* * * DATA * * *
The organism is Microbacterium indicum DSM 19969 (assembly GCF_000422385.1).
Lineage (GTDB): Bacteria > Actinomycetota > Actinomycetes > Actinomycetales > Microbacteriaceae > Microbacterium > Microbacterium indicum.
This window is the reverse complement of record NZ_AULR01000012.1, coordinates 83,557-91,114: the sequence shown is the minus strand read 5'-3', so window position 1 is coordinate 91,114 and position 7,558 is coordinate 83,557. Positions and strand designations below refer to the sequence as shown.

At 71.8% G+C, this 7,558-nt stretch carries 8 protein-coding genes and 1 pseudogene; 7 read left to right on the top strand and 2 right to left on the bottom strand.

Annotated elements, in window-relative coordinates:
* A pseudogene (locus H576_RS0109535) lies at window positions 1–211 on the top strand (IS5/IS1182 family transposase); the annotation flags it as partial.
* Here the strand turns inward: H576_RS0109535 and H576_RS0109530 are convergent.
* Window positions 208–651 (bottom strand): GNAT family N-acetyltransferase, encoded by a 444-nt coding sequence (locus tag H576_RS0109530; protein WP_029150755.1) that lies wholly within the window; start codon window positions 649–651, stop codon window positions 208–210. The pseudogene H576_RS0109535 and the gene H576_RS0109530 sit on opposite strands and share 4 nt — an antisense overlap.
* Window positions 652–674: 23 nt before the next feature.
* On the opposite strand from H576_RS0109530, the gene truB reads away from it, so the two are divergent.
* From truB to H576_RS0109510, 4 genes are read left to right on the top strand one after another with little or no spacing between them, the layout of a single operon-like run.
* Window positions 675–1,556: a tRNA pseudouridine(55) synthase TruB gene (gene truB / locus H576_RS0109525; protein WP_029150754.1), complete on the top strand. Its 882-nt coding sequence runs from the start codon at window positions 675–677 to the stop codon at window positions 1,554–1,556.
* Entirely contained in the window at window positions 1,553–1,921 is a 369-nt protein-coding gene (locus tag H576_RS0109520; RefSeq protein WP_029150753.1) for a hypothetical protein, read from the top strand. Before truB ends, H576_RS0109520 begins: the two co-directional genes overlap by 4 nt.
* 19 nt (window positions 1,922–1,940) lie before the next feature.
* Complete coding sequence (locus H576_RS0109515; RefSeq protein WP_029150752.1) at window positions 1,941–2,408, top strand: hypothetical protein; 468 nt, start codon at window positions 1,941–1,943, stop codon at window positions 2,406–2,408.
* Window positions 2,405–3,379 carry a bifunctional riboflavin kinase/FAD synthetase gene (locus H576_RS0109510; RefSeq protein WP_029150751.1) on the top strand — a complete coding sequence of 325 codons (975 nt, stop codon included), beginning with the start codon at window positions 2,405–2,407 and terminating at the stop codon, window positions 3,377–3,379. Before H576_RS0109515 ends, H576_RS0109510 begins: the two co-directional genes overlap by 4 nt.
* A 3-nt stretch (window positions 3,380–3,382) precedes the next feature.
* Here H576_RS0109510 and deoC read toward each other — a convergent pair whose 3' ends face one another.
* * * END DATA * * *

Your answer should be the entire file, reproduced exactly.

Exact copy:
The organism is Microbacterium indicum DSM 19969 (assembly GCF_000422385.1).
Lineage (GTDB): Bacteria > Actinomycetota > Actinomycetes > Actinomycetales > Microbacteriaceae > Microbacterium > Microbacterium indicum.
This window is the reverse complement of record NZ_AULR01000012.1, coordinates 83,557-91,114: the sequence shown is the minus strand read 5'-3', so window position 1 is coordinate 91,114 and position 7,558 is coordinate 83,557. Positions and strand designations below refer to the sequence as shown.

At 71.8% G+C, this 7,558-nt stretch carries 8 protein-coding genes and 1 pseudogene; 7 read left to right on the top strand and 2 right to left on the bottom strand.

Annotated elements, in window-relative coordinates:
* A pseudogene (locus H576_RS0109535) lies at window positions 1–211 on the top strand (IS5/IS1182 family transposase); the annotation flags it as partial.
* Here the strand turns inward: H576_RS0109535 and H576_RS0109530 are convergent.
* Window positions 208–651 (bottom strand): GNAT family N-acetyltransferase, encoded by a 444-nt coding sequence (locus tag H576_RS0109530; protein WP_029150755.1) that lies wholly within the window; start codon window positions 649–651, stop codon window positions 208–210. The pseudogene H576_RS0109535 and the gene H576_RS0109530 sit on opposite strands and share 4 nt — an antisense overlap.
* Window positions 652–674: 23 nt before the next feature.
* On the opposite strand from H576_RS0109530, the gene truB reads away from it, so the two are divergent.
* From truB to H576_RS0109510, 4 genes are read left to right on the top strand one after another with little or no spacing between them, the layout of a single operon-like run.
* Window positions 675–1,556: a tRNA pseudouridine(55) synthase TruB gene (gene truB / locus H576_RS0109525; protein WP_029150754.1), complete on the top strand. Its 882-nt coding sequence runs from the start codon at window positions 675–677 to the stop codon at window positions 1,554–1,556.
* Entirely contained in the window at window positions 1,553–1,921 is a 369-nt protein-coding gene (locus tag H576_RS0109520; RefSeq protein WP_029150753.1) for a hypothetical protein, read from the top strand. Before truB ends, H576_RS0109520 begins: the two co-directional genes overlap by 4 nt.
* 19 nt (window positions 1,922–1,940) lie before the next feature.
* Complete coding sequence (locus H576_RS0109515; RefSeq protein WP_029150752.1) at window positions 1,941–2,408, top strand: hypothetical protein; 468 nt, start codon at window positions 1,941–1,943, stop codon at window positions 2,406–2,408.
* Window positions 2,405–3,379 carry a bifunctional riboflavin kinase/FAD synthetase gene (locus H576_RS0109510; RefSeq protein WP_029150751.1) on the top strand — a complete coding sequence of 325 codons (975 nt, stop codon included), beginning with the start codon at window positions 2,405–2,407 and terminating at the stop codon, window positions 3,377–3,379. Before H576_RS0109515 ends, H576_RS0109510 begins: the two co-directional genes overlap by 4 nt.
* A 3-nt stretch (window positions 3,380–3,382) precedes the next feature.
* Here H576_RS0109510 and deoC read toward each other — a convergent pair whose 3' ends face one another.